Gingerbread Jimmi is now Spaceman Jimmi

Lifeship, a space-time capsule program, contacted “Gingerbread Jimmi” creator J.R. Holbrook, in the Santa Hat, in the spring of 2021 and asked if he would be interested in sending his DNA to the moon and the International Space Station.
Park Record file photo

Gingerbread Jimmi is floating in outer space.

Lifeship, a space-time capsule program, launched its first DNA biobank of humanity to the International Space Station via the SpaceX Falcon 9 on April 27 from the Kennedy Space Center in Florida.

The biobank contained DNA from 500 plant and animal species as well as 2000 humans, including Park City resident J.R. Holbrook, the author of the children’s holiday story, “Gingerbread Jimmi Magical Storybook.”



“A year and a half ago, in Spring 2021, I got a solicitation form Lifeship, and they were looking for people – artists, athletes, scientists and families — who are interested in donating DNA to send to the moon,” Holbrook said. “And I wanted to be part of their journey.”

The DNA— saliva in Holbrook’s case— is cased in amber and sent to the Jet Propulsion Laboratory in California, where it is packaged and sent to Space X, according to Holbrook.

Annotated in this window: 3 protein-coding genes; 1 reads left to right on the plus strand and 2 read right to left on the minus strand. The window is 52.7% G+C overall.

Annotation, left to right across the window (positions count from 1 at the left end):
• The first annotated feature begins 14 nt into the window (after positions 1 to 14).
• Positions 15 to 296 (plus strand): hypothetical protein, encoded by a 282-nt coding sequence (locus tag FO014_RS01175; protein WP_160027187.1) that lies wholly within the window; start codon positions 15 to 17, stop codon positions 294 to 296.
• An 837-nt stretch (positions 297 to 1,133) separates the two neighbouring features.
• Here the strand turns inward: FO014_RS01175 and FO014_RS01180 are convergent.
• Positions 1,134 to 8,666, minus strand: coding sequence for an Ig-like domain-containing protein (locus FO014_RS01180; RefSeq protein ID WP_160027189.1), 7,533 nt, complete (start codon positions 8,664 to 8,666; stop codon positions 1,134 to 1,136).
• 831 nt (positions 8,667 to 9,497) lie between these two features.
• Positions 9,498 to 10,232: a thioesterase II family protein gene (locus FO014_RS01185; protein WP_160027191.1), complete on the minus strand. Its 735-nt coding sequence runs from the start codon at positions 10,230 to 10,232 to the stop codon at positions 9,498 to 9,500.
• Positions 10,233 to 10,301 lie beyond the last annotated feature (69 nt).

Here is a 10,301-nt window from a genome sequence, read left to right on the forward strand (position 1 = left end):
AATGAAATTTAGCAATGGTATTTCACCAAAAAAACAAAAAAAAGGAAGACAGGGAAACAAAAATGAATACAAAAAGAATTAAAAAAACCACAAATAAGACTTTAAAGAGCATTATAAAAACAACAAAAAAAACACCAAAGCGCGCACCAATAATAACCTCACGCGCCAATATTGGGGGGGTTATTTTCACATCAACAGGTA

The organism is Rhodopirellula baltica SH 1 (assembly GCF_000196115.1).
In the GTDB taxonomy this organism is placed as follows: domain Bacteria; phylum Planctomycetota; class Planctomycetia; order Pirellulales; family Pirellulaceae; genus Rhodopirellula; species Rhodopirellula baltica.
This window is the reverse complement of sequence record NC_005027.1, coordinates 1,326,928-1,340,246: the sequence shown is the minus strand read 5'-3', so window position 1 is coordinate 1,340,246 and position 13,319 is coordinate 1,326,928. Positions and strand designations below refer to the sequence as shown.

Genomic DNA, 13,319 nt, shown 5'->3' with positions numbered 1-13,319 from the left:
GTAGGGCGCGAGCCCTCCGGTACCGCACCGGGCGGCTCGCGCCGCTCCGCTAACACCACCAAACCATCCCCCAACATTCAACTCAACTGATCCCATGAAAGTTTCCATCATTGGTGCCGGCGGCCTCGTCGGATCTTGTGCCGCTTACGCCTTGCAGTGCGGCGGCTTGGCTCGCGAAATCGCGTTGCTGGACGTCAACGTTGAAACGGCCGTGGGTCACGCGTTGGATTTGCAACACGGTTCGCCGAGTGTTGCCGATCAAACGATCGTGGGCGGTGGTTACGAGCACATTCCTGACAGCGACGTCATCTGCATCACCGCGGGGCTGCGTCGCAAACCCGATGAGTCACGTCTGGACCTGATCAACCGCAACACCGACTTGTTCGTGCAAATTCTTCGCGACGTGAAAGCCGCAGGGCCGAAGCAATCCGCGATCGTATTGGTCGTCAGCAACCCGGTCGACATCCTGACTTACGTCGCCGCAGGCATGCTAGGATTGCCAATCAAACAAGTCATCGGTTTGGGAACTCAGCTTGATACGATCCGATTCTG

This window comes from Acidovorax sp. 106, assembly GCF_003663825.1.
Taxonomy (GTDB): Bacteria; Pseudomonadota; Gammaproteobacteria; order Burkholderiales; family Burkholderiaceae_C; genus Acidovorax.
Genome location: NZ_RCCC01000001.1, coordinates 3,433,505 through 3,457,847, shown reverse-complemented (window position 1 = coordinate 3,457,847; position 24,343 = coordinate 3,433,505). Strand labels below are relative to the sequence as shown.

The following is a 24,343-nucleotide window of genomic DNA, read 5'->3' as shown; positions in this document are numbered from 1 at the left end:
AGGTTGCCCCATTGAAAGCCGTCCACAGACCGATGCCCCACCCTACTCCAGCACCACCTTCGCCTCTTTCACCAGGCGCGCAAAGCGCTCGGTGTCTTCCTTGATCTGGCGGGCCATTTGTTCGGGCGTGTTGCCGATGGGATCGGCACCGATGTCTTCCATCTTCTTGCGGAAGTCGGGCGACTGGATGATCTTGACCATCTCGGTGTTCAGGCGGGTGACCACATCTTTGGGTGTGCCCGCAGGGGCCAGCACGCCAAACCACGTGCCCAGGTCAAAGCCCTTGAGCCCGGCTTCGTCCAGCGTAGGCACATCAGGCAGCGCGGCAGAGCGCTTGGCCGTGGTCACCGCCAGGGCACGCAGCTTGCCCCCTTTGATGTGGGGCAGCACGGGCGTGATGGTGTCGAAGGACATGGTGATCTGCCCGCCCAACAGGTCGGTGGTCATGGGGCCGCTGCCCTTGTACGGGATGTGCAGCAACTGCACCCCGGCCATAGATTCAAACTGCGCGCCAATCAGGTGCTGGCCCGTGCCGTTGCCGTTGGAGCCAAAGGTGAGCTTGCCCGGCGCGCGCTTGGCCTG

“In addition to asking you for the DNA, they ask you why you are excited to send your DNA to the moon,” he said. “So I wrote, ‘art is the highest form of hope, and my hope is that my artistic creations and DNA energies will forever live on and inspire mankind.’”

Holbrook also had to provide a quote and his occupation.

“So, I said ‘The purpose of life is to create and not complete or compete,’” he said. “I told them that I am the author of Gingerbread Jimmi, and since the recipe that’s in the book is his DNA, by default, he is also going to space.”

“Gingerbread Jimmi” creator J.R. Holbrook’s DNA is among the DNA of 500 plants and 2,000 individuals that has been sent to the International Space Station through Lifeship, a space-time capsule program.
Photo by J. R. Holbrook

The biobank launch to the moon was supposed to be in the fall of 2021 but it was delayed, so Lifefship decided to send one to the International Space Station, in the meantime, Holbrook said.

“If all goes right, a duplicate DNA LifeShip biobank time capsule will be sent to the Moon at the end of 2022,” he said.

Holbrook is honored to have his accomplishments on record in outer space.

“As you age and move through time, you start wanting to leave an indelible mark on society with things you create as part of the human race,” he said. “My thought is, this is one way you ensure the longevity of injecting happiness into the universe. It’s been a fun and inspiring project, and it fits with our mantra that we want to inspire kids to look up and dream big.”